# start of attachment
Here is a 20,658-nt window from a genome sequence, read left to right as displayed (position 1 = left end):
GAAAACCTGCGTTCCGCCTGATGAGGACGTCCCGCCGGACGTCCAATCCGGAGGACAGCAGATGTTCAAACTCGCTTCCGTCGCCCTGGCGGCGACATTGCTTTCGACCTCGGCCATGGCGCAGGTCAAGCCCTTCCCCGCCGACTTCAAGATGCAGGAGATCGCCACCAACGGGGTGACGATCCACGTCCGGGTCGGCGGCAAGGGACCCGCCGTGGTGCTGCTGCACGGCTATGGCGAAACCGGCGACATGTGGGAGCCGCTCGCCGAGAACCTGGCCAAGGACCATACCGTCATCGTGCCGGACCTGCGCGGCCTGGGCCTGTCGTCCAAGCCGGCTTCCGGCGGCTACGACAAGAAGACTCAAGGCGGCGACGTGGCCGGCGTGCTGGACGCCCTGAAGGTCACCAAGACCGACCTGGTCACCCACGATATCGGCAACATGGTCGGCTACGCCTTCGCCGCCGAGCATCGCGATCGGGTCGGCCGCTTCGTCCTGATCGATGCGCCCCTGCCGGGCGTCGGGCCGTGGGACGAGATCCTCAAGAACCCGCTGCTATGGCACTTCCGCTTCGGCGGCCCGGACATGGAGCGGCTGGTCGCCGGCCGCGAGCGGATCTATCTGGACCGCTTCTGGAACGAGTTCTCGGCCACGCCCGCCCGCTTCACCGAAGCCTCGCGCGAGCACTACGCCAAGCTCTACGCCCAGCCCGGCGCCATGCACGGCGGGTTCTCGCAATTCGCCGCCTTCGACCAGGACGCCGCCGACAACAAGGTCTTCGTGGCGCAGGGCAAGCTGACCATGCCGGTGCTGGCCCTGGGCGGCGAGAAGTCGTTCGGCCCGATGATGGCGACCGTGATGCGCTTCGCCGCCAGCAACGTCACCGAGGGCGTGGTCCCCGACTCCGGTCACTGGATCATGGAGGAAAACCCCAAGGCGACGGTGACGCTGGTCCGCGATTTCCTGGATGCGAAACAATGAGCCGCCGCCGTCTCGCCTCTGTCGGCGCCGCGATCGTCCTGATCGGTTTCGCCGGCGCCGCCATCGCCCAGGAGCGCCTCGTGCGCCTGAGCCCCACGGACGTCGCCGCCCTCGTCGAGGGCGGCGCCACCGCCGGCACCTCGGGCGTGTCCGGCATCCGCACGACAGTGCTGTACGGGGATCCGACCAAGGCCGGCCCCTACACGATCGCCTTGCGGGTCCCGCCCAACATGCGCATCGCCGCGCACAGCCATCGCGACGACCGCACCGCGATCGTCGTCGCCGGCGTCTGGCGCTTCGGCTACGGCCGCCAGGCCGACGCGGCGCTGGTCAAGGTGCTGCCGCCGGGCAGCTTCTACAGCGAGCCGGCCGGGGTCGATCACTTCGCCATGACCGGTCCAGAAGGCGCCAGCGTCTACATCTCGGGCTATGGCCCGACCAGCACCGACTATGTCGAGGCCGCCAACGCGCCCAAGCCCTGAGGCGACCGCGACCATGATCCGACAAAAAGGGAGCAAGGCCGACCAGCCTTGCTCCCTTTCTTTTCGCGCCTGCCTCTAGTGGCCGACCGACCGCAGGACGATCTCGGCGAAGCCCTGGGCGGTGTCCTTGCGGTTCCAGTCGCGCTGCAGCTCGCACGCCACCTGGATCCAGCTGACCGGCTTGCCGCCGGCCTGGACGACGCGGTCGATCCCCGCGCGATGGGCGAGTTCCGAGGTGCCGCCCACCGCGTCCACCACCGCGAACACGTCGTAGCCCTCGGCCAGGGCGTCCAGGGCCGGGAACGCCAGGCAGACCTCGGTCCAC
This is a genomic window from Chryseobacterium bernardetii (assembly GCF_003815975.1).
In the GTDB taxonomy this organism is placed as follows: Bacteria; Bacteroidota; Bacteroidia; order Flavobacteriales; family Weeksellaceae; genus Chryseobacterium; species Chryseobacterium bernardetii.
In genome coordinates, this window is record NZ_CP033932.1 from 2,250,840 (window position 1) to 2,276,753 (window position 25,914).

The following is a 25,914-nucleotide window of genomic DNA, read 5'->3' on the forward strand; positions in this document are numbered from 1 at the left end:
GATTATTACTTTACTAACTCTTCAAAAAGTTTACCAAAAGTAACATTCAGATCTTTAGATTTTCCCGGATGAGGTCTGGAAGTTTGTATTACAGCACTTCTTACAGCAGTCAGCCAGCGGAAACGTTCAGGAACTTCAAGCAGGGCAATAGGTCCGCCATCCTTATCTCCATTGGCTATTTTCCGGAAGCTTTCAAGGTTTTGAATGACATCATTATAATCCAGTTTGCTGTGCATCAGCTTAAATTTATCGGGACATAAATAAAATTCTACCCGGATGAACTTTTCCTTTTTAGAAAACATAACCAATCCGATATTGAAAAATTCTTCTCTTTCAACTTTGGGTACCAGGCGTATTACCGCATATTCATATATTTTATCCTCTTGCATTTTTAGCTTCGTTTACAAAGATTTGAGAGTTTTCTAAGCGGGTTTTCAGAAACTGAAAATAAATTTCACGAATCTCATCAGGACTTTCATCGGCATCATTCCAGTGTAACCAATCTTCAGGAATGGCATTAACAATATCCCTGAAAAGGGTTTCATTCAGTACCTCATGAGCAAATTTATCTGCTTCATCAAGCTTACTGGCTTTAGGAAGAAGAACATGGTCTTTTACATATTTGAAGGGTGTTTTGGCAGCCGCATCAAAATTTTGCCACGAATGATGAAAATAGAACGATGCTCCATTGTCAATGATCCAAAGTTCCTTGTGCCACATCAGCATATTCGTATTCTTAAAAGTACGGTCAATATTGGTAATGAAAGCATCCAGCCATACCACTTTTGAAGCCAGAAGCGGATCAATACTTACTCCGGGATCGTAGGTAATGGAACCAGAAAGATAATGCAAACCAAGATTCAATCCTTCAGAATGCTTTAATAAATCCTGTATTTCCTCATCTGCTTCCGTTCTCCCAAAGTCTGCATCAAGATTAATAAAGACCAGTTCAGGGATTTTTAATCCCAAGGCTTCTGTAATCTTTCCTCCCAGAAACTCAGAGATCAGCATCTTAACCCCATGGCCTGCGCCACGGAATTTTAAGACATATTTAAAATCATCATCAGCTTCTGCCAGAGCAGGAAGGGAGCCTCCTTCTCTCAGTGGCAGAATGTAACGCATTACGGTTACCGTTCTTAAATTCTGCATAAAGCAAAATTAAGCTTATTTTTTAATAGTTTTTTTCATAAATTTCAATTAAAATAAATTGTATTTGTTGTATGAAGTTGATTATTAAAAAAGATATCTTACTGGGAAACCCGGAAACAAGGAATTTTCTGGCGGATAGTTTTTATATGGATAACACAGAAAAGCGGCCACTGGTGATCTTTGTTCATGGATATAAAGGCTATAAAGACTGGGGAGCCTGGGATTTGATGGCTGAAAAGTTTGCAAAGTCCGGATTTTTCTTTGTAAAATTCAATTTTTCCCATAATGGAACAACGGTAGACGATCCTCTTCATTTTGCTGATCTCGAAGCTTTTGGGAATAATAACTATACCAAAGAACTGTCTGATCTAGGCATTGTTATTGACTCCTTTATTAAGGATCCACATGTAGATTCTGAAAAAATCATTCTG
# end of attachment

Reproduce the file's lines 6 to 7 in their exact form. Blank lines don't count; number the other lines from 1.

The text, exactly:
The following is a 25,914-nucleotide window of genomic DNA, read 5'->3' on the forward strand; positions in this document are numbered from 1 at the left end:
GATTATTACTTTACTAACTCTTCAAAAAGTTTACCAAAAGTAACATTCAGATCTTTAGATTTTCCCGGATGAGGTCTGGAAGTTTGTATTACAGCACTTCTTACAGCAGTCAGCCAGCGGAAACGTTCAGGAACTTCAAGCAGGGCAATAGGTCCGCCATCCTTATCTCCATTGGCTATTTTCCGGAAGCTTTCAAGGTTTTGAATGACATCATTATAATCCAGTTTGCTGTGCATCAGCTTAAATTTATCGGGACATAAATAAAATTCTACCCGGATGAACTTTTCCTTTTTAGAAAACATAACCAATCCGATATTGAAAAATTCTTCTCTTTCAACTTTGGGTACCAGGCGTATTACCGCATATTCATATATTTTATCCTCTTGCATTTTTAGCTTCGTTTACAAAGATTTGAGAGTTTTCTAAGCGGGTTTTCAGAAACTGAAAATAAATTTCACGAATCTCATCAGGACTTTCATCGGCATCATTCCAGTGTAACCAATCTTCAGGAATGGCATTAACAATATCCCTGAAAAGGGTTTCATTCAGTACCTCATGAGCAAATTTATCTGCTTCATCAAGCTTACTGGCTTTAGGAAGAAGAACATGGTCTTTTACATATTTGAAGGGTGTTTTGGCAGCCGCATCAAAATTTTGCCACGAATGATGAAAATAGAACGATGCTCCATTGTCAATGATCCAAAGTTCCTTGTGCCACATCAGCATATTCGTATTCTTAAAAGTACGGTCAATATTGGTAATGAAAGCATCCAGCCATACCACTTTTGAAGCCAGAAGCGGATCAATACTTACTCCGGGATCGTAGGTAATGGAACCAGAAAGATAATGCAAACCAAGATTCAATCCTTCAGAATGCTTTAATAAATCCTGTATTTCCTCATCTGCTTCCGTTCTCCCAAAGTCTGCATCAAGATTAATAAAGACCAGTTCAGGGATTTTTAATCCCAAGGCTTCTGTAATCTTTCCTCCCAGAAACTCAGAGATCAGCATCTTAACCCCATGGCCTGCGCCACGGAATTTTAAGACATATTTAAAATCATCATCAGCTTCTGCCAGAGCAGGAAGGGAGCCTCCTTCTCTCAGTGGCAGAATGTAACGCATTACGGTTACCGTTCTTAAATTCTGCATAAAGCAAAATTAAGCTTATTTTTTAATAGTTTTTTTCATAAATTTCAATTAAAATAAATTGTATTTGTTGTATGAAGTTGATTATTAAAAAAGATATCTTACTGGGAAACCCGGAAACAAGGAATTTTCTGGCGGATAGTTTTTATATGGATAACACAGAAAAGCGGCCACTGGTGATCTTTGTTCATGGATATAAAGGCTATAAAGACTGGGGAGCCTGGGATTTGATGGCTGAAAAGTTTGCAAAGTCCGGATTTTTCTTTGTAAAATTCAATTTTTCCCATAATGGAACAACGGTAGACGATCCTCTTCATTTTGCTGATCTCGAAGCTTTTGGGAATAATAACTATACCAAAGAACTGTCTGATCTAGGCATTGTTATTGACTCCTTTATTAAGGATCCACATGTAGATTCTGAAAAAATCATTCTG